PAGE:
“You can’t get too close to Michael or it’s a foul,” Johnson cracked, making Bird laugh and drawing a sheepish reaction from Jordan.
The scene was a perfect prelude to a heated practice in Monte Carlo, where Jordan’s team and Johnson’s team went head to head. Johnson talked trash to Jordan, who responded by attacking relentlessly. At one point, tensions rose so high that Johnson threw the basketball into the top of the arena in disgust over a foul call.
Jordan replied by finishing off a comeback win.
“This is the ’90s,” Jordan reminded Johnson in archived footage, laughing last.
Most revealing scene: While Jordan was eager to be the face of basketball, Episode 5 also explored his wholesale lack of interest in social justice. Jordan’s critics are right to point out that he largely skirted the subject throughout his career, and his quote of “Republicans buy sneakers, too” has come to symbolize the notion that he prioritized profits over politics.
Jordan’s self-defense was thin and lacking in passion. He first claimed that the “Republicans” quote was said “in jest on a bus” and that it shouldn’t be read as an overarching philosophy. He went on to explain that he was reluctant to publicly endorse Harvey Gantt, a black Senate candidate running against Republican Jesse Helms in North Carolina, because he didn’t want to “speak out of pocket about somebody I don’t know.”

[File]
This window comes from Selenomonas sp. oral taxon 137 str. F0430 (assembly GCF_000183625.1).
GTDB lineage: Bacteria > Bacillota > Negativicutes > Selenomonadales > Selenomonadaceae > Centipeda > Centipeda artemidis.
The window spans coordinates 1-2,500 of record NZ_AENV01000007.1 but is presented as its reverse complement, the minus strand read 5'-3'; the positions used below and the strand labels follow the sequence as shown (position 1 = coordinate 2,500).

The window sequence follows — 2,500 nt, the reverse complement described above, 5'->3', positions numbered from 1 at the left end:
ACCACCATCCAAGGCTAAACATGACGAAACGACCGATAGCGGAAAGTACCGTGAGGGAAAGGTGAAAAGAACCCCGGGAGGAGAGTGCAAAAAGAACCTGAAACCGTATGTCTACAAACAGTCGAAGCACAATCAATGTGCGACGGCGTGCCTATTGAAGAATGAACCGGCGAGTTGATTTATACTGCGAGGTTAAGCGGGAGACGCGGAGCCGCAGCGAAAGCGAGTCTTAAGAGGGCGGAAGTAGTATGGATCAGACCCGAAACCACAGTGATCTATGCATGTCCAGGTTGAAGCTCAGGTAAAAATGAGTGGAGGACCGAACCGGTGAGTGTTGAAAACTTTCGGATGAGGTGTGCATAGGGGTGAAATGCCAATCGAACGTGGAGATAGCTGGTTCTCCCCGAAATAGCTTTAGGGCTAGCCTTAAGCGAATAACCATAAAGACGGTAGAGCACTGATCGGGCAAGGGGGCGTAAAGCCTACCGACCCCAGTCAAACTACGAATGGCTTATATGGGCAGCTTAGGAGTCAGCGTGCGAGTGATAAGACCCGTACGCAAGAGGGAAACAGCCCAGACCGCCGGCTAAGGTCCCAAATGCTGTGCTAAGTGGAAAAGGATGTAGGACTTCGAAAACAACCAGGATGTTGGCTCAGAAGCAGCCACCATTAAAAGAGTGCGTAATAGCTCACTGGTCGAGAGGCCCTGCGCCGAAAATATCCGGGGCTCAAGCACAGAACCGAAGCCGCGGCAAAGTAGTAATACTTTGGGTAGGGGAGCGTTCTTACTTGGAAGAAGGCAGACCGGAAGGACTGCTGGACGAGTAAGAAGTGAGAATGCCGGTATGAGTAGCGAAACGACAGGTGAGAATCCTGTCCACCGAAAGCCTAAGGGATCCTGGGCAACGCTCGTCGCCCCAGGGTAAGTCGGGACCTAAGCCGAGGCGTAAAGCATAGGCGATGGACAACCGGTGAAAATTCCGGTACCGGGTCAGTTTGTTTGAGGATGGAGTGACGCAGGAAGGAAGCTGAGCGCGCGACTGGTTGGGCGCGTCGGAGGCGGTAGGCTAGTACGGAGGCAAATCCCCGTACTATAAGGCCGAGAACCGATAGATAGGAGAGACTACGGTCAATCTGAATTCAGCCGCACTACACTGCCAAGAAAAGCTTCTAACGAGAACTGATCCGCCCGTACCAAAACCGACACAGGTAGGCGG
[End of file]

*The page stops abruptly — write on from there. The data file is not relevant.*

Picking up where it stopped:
To many, those stances were cop-outs. Why was Jordan, the ultimate competitor, ducking from battles that meant so much to so many? In a video interview, former president Barack Obama said “you would have wanted to see Michael push harder” on something such as the Senate race.
If regret had built over the years, it wasn’t visible. Jordan argued the scope of his fame made it impossible for him to please everyone, no matter how much he advocated for various causes. Once positioned by his corporate partners as the ultimate role model, he closed with a “take it or leave it” message.
“I do commend Muhammad Ali for standing up for what he believed in,” Jordan said. “I never thought of myself as an activist. I thought of myself as a basketball player. I wasn’t a politician. I was playing my sport, focused on my craft. Was that selfish? Probably. That was my energy. … I set examples. If that inspires you, great. If it doesn’t, then maybe I’m not the person you should be following.”